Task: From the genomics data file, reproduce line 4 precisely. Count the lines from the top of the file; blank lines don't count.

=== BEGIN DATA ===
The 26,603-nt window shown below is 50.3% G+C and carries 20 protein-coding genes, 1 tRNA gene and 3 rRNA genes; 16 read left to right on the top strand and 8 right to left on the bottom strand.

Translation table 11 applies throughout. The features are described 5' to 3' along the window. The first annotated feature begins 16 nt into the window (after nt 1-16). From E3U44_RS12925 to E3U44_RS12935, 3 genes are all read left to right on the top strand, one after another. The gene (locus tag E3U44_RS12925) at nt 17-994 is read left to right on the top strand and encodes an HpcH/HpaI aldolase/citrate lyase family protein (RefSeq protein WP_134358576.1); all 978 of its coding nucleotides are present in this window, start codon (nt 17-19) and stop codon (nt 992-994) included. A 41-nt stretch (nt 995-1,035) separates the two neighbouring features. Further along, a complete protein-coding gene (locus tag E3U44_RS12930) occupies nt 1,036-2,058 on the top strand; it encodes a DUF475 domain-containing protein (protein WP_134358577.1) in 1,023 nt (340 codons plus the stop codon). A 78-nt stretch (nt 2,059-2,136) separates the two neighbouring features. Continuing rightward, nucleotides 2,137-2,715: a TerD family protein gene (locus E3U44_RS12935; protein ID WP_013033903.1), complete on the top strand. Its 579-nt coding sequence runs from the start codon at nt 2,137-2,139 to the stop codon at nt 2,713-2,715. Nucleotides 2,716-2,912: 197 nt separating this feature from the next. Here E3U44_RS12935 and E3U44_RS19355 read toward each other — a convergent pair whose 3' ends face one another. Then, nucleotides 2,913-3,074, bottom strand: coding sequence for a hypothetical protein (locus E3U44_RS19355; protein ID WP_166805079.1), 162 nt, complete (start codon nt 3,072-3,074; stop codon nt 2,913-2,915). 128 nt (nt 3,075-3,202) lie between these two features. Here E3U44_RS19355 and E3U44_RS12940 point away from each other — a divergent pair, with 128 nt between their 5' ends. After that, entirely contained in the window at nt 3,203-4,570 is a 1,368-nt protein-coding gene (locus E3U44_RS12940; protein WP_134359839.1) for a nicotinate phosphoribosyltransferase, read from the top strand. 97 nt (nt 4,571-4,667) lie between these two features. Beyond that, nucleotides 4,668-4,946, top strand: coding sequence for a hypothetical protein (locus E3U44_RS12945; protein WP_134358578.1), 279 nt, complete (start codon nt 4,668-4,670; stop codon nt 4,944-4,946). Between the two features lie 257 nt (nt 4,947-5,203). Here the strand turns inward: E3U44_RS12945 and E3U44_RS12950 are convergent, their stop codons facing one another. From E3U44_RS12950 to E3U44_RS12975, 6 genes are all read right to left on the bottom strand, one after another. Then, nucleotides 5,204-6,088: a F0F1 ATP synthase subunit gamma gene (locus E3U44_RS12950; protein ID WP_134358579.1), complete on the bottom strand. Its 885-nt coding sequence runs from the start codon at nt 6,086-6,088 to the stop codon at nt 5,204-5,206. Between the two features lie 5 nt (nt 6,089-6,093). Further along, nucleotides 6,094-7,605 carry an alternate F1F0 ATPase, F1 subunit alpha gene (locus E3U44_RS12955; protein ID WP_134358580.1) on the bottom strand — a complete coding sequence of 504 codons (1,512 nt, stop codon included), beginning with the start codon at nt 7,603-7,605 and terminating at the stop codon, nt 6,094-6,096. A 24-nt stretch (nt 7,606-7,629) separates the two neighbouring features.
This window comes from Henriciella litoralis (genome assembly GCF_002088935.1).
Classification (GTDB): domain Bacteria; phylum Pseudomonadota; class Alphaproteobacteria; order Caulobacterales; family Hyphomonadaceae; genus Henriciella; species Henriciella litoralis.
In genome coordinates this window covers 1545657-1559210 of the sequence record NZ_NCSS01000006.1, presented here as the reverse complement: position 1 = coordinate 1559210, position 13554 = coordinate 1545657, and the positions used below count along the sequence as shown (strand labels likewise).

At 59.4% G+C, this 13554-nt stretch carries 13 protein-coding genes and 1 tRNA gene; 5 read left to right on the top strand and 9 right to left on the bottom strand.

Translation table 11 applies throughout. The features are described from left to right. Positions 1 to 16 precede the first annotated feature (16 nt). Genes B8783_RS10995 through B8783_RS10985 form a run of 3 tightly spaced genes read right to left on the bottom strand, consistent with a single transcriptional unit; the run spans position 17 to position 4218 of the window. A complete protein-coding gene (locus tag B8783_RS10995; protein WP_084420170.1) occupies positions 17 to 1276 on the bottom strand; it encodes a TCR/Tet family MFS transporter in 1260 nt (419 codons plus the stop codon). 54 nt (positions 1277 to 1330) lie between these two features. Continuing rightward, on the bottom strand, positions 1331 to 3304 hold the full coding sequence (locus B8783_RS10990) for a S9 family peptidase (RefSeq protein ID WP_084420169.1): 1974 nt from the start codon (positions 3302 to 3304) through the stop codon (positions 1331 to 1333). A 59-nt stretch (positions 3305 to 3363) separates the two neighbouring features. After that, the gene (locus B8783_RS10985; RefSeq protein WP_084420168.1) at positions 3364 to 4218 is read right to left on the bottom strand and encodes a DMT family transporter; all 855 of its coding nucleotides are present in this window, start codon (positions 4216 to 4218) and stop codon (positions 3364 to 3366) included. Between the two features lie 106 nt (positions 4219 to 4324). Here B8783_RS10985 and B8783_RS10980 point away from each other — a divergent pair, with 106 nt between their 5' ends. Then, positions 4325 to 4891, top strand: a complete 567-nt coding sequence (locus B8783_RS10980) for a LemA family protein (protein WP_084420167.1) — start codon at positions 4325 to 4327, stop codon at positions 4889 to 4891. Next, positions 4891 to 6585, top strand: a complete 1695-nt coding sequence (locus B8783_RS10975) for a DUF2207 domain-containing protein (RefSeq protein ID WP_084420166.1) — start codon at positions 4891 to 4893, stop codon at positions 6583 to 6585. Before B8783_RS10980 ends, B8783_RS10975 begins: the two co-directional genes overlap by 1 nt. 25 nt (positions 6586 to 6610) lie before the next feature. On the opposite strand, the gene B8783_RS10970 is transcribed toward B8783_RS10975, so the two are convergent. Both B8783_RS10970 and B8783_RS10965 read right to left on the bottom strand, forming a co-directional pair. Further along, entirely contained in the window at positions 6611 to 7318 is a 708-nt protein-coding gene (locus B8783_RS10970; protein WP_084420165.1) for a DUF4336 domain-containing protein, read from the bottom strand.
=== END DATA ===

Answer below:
Classification (GTDB): domain Bacteria; phylum Pseudomonadota; class Alphaproteobacteria; order Caulobacterales; family Hyphomonadaceae; genus Henriciella; species Henriciella litoralis.